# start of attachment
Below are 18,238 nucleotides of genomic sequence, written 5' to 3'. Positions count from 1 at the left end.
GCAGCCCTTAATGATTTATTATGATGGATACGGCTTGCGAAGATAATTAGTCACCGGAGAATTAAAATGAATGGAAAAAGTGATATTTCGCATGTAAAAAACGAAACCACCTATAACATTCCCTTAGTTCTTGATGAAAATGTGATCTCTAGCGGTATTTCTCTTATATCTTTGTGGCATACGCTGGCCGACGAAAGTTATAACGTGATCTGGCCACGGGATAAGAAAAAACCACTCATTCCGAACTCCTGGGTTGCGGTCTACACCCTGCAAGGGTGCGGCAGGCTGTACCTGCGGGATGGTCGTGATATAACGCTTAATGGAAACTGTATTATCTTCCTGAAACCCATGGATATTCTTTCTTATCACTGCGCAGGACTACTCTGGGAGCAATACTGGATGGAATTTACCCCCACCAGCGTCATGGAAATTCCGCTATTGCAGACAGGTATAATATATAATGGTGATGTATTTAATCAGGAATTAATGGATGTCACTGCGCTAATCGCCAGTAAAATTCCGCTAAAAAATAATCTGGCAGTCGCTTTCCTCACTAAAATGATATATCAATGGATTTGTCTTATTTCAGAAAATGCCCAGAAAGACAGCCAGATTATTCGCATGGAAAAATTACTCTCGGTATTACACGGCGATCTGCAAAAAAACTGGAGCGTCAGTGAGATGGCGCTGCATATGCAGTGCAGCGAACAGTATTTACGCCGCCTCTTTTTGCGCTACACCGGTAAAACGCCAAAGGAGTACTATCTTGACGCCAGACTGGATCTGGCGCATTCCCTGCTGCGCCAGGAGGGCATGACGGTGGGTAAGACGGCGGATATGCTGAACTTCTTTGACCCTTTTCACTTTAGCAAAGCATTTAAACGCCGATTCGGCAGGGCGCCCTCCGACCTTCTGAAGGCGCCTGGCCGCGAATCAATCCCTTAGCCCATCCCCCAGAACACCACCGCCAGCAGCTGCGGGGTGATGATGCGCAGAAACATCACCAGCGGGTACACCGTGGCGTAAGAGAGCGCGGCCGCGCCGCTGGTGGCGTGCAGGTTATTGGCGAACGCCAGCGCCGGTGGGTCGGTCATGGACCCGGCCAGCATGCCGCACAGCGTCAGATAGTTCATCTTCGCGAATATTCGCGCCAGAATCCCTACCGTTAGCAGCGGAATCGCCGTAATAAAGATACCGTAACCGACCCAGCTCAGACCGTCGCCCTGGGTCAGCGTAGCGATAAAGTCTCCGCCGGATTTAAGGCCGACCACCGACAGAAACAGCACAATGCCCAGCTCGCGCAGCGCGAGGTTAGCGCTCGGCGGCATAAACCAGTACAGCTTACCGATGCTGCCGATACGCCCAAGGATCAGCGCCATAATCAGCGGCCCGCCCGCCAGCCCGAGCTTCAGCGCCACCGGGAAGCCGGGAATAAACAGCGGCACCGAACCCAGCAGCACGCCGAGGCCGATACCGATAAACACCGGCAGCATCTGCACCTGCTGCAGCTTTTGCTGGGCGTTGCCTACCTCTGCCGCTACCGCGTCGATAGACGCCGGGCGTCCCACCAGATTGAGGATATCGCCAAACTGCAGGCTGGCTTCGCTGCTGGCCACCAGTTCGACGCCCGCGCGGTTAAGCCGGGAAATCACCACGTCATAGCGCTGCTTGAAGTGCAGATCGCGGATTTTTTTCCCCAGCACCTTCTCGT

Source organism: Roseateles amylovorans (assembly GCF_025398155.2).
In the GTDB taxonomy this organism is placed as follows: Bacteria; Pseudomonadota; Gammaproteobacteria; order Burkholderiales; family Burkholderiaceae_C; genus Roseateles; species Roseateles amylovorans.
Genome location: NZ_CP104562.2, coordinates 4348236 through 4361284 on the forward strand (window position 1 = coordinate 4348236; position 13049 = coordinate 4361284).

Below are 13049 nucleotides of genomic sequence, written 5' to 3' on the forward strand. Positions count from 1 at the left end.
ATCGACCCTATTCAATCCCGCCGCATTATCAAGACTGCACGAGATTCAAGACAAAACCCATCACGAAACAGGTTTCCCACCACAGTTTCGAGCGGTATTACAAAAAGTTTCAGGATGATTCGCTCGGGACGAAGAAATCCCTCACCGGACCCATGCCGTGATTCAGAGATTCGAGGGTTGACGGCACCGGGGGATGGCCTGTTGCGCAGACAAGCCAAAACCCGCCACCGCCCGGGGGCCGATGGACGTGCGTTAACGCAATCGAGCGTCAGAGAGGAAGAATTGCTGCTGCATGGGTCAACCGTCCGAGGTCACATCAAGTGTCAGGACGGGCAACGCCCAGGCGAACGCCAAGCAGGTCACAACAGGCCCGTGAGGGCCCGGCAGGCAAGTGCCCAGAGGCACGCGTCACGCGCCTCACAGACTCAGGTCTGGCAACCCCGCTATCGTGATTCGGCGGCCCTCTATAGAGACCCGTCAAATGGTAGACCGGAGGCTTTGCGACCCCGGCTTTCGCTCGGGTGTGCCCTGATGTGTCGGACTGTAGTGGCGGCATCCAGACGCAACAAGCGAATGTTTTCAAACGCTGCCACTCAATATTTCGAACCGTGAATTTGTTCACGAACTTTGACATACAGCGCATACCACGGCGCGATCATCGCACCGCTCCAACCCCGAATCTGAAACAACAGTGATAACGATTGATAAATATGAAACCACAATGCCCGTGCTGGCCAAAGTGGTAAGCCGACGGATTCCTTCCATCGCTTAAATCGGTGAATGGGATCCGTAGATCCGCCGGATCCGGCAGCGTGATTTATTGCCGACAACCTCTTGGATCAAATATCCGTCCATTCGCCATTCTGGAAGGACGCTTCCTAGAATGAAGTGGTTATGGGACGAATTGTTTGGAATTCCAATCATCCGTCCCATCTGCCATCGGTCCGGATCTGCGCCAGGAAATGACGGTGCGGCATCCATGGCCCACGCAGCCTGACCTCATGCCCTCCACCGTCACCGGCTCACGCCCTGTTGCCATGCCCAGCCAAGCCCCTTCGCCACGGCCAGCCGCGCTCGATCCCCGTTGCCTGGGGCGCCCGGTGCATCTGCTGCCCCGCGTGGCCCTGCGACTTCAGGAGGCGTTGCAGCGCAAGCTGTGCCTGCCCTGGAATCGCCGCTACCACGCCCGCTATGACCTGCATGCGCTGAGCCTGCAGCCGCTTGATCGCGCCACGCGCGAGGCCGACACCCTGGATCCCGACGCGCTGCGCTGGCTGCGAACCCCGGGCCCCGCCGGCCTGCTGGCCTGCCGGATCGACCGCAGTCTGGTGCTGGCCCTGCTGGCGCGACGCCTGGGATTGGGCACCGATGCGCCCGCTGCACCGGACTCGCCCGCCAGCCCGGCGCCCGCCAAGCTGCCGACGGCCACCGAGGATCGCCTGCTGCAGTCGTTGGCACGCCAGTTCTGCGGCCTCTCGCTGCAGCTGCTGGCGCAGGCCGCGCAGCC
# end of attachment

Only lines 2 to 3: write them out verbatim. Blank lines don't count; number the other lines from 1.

GCAGCCCTTAATGATTTATTATGATGGATACGGCTTGCGAAGATAATTAGTCACCGGAGAATTAAAATGAATGGAAAAAGTGATATTTCGCATGTAAAAAACGAAACCACCTATAACATTCCCTTAGTTCTTGATGAAAATGTGATCTCTAGCGGTATTTCTCTTATATCTTTGTGGCATACGCTGGCCGACGAAAGTTATAACGTGATCTGGCCACGGGATAAGAAAAAACCACTCATTCCGAACTCCTGGGTTGCGGTCTACACCCTGCAAGGGTGCGGCAGGCTGTACCTGCGGGATGGTCGTGATATAACGCTTAATGGAAACTGTATTATCTTCCTGAAACCCATGGATATTCTTTCTTATCACTGCGCAGGACTACTCTGGGAGCAATACTGGATGGAATTTACCCCCACCAGCGTCATGGAAATTCCGCTATTGCAGACAGGTATAATATATAATGGTGATGTATTTAATCAGGAATTAATGGATGTCACTGCGCTAATCGCCAGTAAAATTCCGCTAAAAAATAATCTGGCAGTCGCTTTCCTCACTAAAATGATATATCAATGGATTTGTCTTATTTCAGAAAATGCCCAGAAAGACAGCCAGATTATTCGCATGGAAAAATTACTCTCGGTATTACACGGCGATCTGCAAAAAAACTGGAGCGTCAGTGAGATGGCGCTGCATATGCAGTGCAGCGAACAGTATTTACGCCGCCTCTTTTTGCGCTACACCGGTAAAACGCCAAAGGAGTACTATCTTGACGCCAGACTGGATCTGGCGCATTCCCTGCTGCGCCAGGAGGGCATGACGGTGGGTAAGACGGCGGATATGCTGAACTTCTTTGACCCTTTTCACTTTAGCAAAGCATTTAAACGCCGATTCGGCAGGGCGCCCTCCGACCTTCTGAAGGCGCCTGGCCGCGAATCAATCCCTTAGCCCATCCCCCAGAACACCACCGCCAGCAGCTGCGGGGTGATGATGCGCAGAAACATCACCAGCGGGTACACCGTGGCGTAAGAGAGCGCGGCCGCGCCGCTGGTGGCGTGCAGGTTATTGGCGAACGCCAGCGCCGGTGGGTCGGTCATGGACCCGGCCAGCATGCCGCACAGCGTCAGATAGTTCATCTTCGCGAATATTCGCGCCAGAATCCCTACCGTTAGCAGCGGAATCGCCGTAATAAAGATACCGTAACCGACCCAGCTCAGACCGTCGCCCTGGGTCAGCGTAGCGATAAAGTCTCCGCCGGATTTAAGGCCGACCACCGACAGAAACAGCACAATGCCCAGCTCGCGCAGCGCGAGGTTAGCGCTCGGCGGCATAAACCAGTACAGCTTACCGATGCTGCCGATACGCCCAAGGATCAGCGCCATAATCAGCGGCCCGCCCGCCAGCCCGAGCTTCAGCGCCACCGGGAAGCCGGGAATAAACAGCGGCACCGAACCCAGCAGCACGCCGAGGCCGATACCGATAAACACCGGCAGCATCTGCACCTGCTGCAGCTTTTGCTGGGCGTTGCCTACCTCTGCCGCTACCGCGTCGATAGACGCCGGGCGTCCCACCAGATTGAGGATATCGCCAAACTGCAGGCTGGCTTCGCTGCTGGCCACCAGTTCGACGCCCGCGCGGTTAAGCCGGGAAATCACCACGTCATAGCGCTGCTTGAAGTGCAGATCGCGGATTTTTTTCCCCAGCACCTTCTCGT

Source organism: Roseateles amylovorans (assembly GCF_025398155.2).